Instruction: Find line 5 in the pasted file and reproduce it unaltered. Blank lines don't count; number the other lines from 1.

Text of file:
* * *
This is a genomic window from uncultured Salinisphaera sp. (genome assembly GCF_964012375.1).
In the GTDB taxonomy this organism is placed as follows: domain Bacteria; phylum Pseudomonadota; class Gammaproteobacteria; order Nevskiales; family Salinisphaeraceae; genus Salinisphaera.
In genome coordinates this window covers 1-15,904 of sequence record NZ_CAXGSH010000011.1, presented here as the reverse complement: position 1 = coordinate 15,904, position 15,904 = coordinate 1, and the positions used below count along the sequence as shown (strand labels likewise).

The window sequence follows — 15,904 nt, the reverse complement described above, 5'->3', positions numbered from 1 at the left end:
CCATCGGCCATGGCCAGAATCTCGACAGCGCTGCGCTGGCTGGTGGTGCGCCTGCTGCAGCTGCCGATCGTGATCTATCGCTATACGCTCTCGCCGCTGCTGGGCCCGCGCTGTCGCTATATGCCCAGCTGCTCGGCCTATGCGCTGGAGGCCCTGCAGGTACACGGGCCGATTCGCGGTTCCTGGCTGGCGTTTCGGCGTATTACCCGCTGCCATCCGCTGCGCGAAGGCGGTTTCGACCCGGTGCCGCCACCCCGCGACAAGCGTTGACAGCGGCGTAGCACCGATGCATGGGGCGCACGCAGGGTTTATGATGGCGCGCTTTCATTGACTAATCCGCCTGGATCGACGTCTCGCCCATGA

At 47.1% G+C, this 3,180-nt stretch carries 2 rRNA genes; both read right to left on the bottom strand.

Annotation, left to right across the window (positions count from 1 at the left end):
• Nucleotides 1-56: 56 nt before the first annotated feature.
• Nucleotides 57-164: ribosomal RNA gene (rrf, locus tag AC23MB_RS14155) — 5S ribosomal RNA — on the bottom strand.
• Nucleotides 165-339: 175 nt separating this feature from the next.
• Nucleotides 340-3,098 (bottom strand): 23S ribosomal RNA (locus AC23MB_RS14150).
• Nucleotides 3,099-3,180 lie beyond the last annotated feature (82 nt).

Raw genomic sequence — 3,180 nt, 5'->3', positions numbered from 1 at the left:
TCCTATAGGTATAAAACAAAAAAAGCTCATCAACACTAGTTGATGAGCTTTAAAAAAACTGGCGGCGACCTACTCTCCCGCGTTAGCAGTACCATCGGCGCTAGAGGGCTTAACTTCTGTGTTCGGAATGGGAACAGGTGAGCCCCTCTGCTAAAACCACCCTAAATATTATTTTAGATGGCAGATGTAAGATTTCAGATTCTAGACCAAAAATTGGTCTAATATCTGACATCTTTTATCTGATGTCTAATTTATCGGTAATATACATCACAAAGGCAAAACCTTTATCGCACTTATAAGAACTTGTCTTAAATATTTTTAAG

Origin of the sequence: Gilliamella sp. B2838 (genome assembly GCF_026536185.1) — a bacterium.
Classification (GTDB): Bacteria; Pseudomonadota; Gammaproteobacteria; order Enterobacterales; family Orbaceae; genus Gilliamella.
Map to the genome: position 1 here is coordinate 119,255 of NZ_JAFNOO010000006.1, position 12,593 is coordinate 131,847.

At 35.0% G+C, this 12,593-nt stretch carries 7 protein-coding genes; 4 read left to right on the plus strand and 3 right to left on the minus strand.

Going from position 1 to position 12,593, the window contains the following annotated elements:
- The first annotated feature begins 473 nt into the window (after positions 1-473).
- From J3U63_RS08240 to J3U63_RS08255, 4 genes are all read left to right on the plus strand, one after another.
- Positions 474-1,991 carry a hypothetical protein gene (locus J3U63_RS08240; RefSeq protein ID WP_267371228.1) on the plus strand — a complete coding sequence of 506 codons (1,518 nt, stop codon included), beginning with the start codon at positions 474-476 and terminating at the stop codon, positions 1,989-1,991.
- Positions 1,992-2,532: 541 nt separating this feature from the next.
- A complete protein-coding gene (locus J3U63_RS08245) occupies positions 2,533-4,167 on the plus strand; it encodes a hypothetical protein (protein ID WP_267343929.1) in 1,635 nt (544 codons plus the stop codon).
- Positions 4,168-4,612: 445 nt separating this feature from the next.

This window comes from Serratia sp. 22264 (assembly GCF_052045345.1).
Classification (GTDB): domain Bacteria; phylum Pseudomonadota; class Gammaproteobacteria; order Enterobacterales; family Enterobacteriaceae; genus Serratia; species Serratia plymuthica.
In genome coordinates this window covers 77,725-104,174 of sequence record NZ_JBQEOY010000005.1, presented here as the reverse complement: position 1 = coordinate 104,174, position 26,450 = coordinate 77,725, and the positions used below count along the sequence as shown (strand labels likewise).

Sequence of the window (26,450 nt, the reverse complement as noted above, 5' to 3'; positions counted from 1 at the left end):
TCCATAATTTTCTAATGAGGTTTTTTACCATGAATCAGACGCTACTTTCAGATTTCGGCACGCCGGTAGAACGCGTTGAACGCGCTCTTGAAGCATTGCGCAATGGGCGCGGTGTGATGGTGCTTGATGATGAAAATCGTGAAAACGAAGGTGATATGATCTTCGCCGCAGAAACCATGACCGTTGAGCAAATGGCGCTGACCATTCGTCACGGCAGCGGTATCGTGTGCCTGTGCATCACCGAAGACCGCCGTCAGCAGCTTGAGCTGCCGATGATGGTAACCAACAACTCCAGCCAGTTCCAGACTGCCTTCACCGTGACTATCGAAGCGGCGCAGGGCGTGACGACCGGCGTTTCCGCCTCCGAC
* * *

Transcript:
CCATCGGCCATGGCCAGAATCTCGACAGCGCTGCGCTGGCTGGTGGTGCGCCTGCTGCAGCTGCCGATCGTGATCTATCGCTATACGCTCTCGCCGCTGCTGGGCCCGCGCTGTCGCTATATGCCCAGCTGCTCGGCCTATGCGCTGGAGGCCCTGCAGGTACACGGGCCGATTCGCGGTTCCTGGCTGGCGTTTCGGCGTATTACCCGCTGCCATCCGCTGCGCGAAGGCGGTTTCGACCCGGTGCCGCCACCCCGCGACAAGCGTTGACAGCGGCGTAGCACCGATGCATGGGGCGCACGCAGGGTTTATGATGGCGCGCTTTCATTGACTAATCCGCCTGGATCGACGTCTCGCCCATGA